The process of image production in the SMV image construction tool can be divided into five stages of image filming, image correction(location synchronization), image conversion, image compression, and image output. A rig with many cameras arranged in regular intervals and fixed directions is used to film real-life multi-view footage. Here, the parallel arrangement and focused arrangement of cameras can be controlled easily with a single wheel. As the images taken by the multi-view camera rig may differ in their start times, time synchronization is required. Location synchronization is also required as it is almost impossible to ensure all images taken by a multi-view rig are from the identical camera position. The location synchronization of multi-view images involves the processes of image calibration and image alignment. Detailed information about the position of each camera is identified and remapping information for synchronizing the positions of the cameras is obtained through image calibration to generate the aligned images.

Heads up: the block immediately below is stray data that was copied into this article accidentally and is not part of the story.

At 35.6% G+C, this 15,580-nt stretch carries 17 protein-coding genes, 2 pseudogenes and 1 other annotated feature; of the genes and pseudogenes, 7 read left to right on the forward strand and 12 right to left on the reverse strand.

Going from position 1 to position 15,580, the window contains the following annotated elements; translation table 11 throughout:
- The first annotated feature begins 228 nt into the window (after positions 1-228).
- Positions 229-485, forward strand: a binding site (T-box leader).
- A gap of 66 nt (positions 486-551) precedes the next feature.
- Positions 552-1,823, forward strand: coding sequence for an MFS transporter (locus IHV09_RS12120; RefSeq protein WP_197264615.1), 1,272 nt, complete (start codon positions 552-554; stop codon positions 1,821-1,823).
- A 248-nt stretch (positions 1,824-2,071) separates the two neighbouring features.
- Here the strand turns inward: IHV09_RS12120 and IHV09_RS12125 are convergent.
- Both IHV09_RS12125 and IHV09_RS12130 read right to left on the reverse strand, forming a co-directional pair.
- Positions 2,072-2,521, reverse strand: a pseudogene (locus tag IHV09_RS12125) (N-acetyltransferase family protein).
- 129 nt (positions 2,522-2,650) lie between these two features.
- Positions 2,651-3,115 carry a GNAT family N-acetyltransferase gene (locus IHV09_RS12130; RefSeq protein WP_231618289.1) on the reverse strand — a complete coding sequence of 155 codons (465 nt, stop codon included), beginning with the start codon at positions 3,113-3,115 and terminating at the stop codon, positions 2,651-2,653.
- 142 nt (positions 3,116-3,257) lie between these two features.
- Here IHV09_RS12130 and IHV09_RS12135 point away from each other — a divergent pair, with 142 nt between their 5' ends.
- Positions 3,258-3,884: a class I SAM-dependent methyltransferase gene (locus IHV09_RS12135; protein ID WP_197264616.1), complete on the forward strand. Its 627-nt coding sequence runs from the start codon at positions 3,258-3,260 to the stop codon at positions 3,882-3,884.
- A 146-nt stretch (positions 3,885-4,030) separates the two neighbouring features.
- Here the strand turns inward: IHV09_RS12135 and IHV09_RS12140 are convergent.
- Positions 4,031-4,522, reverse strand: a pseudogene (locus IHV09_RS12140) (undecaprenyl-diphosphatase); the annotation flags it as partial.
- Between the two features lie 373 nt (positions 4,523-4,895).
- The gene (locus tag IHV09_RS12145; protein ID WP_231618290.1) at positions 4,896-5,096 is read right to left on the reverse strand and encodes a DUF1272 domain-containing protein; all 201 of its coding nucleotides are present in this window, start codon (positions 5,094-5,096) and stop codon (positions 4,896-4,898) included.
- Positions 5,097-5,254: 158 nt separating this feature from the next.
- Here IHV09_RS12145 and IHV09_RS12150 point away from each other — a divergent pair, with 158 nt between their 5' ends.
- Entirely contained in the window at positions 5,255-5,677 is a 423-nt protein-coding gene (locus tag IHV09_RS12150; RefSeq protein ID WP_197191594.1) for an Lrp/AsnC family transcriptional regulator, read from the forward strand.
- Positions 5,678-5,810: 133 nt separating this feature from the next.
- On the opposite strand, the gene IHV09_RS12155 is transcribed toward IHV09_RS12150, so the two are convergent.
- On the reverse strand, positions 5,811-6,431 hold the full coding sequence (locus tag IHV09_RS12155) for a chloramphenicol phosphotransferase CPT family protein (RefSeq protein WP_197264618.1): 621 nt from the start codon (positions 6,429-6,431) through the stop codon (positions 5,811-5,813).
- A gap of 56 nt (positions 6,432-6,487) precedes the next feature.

Information on time difference is necessary for obtaining intermediate view images required in making SMV images. Methods such as DIBR(Depth Image-Based Rendering) and image domain warping may be used to generate these intermediate view images. In SMV image processing, the larger the number of final views is, the larger the amount of image data including intermediate images is, and thus there is a need to compress the SMV image in storage. The prepared SMV images have to be converted into a format that can be output in SMV displays. Image adjustment and splitting are also required to create a natural 3D effect.
Content Streaming Technology